Suleimani’s warning to the US about the Red Sea comes on the same day Saudi Arabia, Iran’s regional rival, suspended oil exports through the strategic shipping lane of Bab al-Mandeb due to missile attacks on two oil tankers by Iranian-backed Houthi rebels off the Yemen coast.”

Clearly any Iranian threats concerning the potential disruption of international shipping in the Red Sea are of considerable significance – and not only for countries in the region such as Egypt, Saudi Arabia, Jordan and Israel

Moreover, MEMRI reports that:

“On August 6, 2018, the Iranian news agency Fars published statements by Gen. Naser Sha’bani, a top official of Iran’s Islamic Revolutionary Guards Corps (IRGC), in which he noted that the regime of the Islamic Revolution had ordered the pro-Iran Ansar Allah (Houthi) militia in Yemen to attack two Saudi tankers, and that it had carried out those orders. […]

It should be emphasized that the quote about the order to attack the tankers was deleted from the Fars website after the statements were published. MEMRI has in its possession a copy of the original prior to the deletion.”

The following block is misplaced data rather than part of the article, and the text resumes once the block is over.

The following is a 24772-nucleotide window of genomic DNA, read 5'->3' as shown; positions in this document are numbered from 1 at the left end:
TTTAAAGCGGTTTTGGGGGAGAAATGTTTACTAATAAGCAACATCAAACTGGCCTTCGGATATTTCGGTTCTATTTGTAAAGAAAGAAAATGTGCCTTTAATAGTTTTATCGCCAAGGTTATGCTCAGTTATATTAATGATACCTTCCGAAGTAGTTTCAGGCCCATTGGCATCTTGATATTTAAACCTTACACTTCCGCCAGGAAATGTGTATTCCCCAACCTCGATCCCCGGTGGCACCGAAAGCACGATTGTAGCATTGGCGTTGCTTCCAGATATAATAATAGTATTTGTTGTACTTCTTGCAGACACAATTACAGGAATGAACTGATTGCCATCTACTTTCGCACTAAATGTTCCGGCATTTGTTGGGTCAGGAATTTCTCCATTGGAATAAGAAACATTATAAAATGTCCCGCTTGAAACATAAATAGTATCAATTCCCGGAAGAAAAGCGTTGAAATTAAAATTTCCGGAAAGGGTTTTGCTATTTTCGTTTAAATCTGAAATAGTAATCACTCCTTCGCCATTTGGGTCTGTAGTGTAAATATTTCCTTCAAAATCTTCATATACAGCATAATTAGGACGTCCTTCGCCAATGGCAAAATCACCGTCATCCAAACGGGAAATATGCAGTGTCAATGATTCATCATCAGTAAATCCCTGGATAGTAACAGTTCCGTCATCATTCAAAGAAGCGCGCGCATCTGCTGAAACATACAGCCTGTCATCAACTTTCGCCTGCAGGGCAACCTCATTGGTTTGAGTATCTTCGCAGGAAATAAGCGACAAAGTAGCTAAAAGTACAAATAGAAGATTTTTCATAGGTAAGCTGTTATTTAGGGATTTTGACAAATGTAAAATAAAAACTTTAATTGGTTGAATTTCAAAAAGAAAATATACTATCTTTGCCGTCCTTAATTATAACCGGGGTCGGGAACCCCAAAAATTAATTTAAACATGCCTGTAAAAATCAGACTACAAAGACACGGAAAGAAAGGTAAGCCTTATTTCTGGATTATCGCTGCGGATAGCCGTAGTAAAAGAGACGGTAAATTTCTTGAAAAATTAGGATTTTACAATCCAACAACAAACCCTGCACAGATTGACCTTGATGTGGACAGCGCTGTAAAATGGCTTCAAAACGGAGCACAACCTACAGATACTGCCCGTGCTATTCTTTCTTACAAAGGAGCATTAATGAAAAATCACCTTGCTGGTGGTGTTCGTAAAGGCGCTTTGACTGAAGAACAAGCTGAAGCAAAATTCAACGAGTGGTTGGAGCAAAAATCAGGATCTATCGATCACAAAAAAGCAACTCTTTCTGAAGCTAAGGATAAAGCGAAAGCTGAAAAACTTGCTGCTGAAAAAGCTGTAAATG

To date, however, the BBC’s funding public has seen no reporting whatsoever on this story.

 

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BBC News still unsure about Iranian involvement in Yemen

In recent weeks the BBC has produced two backgrounders concerning the ongoing war in Yemen.

An article headlined “Yemen crisis: Who is fighting whom?” was promoted in the ‘Features’ section of the BBC News website’s Middle East page on October 14th and a week later – on October 21st – a filmed item titled “Yemen crisis: ‘The forgotten war’” also appeared on the same page, as well as on BBC television.yemen-mai-norman